Firm Predicts 2014's "Most Dangerous" Malware Trends
As 2013 comes to a close, an anti-fraud company has begun warning enterprises about the most treacherous malware threats that are likely to strike in the coming year.
On Thursday, Trusteer, an IBM company, published its predictions on the five “most dangerous malware trends” practitioners and end-users should be aware of in 2014.
Threats that made the list were: source code leaks, which continue to hasten malware release cycles; saboteurs using “old school” techniques to bypass newer detection technologies; and the increased use of malware utilizing evasion tactics to stay off researchers' radars.
In addition, Trusteer predicted that fraudsters leveraging account takeovers via victims' devices, as opposed to from their own machines, should be top of mind. Notably, the firm also said that the use of mobile SMS-forwarding malware would become ubiquitous in 2014.
“The capability to forward mobile SMS messages will be a standard feature in virtually all major malware families with standalone SMS forwarding malware readily available,” an infographic highlighting the findings said.
“Mobile SMS verification is rendered all but useless as an out-of-band authentication method. Furthermore, enterprises must be wary of the real potential for SMS communication compromise with the increasing popularity of BYOD,” the firm advised.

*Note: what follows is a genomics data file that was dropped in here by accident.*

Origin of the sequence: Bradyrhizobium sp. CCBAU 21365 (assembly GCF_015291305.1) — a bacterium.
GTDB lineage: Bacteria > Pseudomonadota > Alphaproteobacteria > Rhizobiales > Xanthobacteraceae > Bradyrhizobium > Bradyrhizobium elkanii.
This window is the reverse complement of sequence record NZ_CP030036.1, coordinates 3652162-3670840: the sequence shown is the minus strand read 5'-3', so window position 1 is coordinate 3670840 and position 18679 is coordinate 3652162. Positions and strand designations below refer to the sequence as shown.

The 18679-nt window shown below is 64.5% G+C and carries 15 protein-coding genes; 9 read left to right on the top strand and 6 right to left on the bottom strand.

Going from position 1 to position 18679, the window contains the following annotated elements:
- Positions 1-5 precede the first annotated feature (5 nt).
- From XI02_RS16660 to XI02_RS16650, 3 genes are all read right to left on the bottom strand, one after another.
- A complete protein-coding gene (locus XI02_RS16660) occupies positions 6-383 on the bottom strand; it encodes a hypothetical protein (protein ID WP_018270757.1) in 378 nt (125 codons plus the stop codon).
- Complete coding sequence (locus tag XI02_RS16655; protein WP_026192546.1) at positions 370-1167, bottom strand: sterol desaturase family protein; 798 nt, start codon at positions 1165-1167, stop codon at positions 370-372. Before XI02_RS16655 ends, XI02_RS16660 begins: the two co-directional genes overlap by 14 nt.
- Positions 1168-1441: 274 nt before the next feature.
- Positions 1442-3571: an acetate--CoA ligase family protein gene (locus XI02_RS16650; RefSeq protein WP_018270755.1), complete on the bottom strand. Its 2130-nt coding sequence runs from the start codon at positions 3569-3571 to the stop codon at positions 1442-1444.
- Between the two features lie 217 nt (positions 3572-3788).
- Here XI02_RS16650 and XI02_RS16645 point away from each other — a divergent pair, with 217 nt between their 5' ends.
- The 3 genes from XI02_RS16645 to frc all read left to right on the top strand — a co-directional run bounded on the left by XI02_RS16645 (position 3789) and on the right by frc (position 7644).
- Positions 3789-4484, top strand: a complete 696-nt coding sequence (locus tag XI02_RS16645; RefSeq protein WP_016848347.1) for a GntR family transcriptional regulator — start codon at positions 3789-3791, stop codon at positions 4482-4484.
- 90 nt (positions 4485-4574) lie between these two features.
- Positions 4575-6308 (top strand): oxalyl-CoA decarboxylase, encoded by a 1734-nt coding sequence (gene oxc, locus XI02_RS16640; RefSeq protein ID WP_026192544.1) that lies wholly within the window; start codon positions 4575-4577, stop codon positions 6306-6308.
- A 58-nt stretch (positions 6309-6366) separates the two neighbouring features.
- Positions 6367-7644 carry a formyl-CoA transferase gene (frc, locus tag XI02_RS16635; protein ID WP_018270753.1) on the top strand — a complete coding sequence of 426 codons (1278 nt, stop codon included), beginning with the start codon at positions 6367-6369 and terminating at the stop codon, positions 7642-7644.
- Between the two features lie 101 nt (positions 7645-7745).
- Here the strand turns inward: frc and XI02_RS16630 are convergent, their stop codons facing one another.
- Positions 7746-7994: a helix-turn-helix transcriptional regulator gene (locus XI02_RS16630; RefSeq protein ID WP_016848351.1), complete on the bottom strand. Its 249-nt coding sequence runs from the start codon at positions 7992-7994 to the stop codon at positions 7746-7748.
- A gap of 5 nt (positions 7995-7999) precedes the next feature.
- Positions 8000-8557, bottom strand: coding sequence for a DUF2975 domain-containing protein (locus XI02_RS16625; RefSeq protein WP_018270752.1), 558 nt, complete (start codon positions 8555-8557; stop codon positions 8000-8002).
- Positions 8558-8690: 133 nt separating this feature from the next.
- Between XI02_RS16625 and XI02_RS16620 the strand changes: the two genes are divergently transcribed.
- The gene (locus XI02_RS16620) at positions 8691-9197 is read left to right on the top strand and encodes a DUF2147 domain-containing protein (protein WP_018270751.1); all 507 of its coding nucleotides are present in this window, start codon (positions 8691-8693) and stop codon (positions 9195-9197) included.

On Friday, Amit Klein, CTO of the company, emailed SCMagazine.com and addressed some of the “old school” techniques he believes will be most dangerous in 2014.
“We increasingly see attacks by financial malware which prevents the victims from interacting with the genuine financial site, or reroutes such interaction away from the genuine site very early in the session,” Klein said, naming man-in-the-browser (MitB) style HTML injection and pharming attacks when the victim interacts with a “completely spoofed site,” as attack methods.
“…The upside for the attacker is that by preventing the interaction between the user and the site, the genuine site gets no wind of the attack (at least, of the phase of the attack involving the victim),” Klein continued.
In a blog post on the predictions, Klein further added that the trends showcase the resilient nature of cyber criminals faced with advanced security technologies.
“What's needed is a disruptive approach to security an approach that addresses the root cause of infections and cyber crime,” Klein said. “This approach will need to respond to new cyber crime techniques in real time, while also providing holistic protection."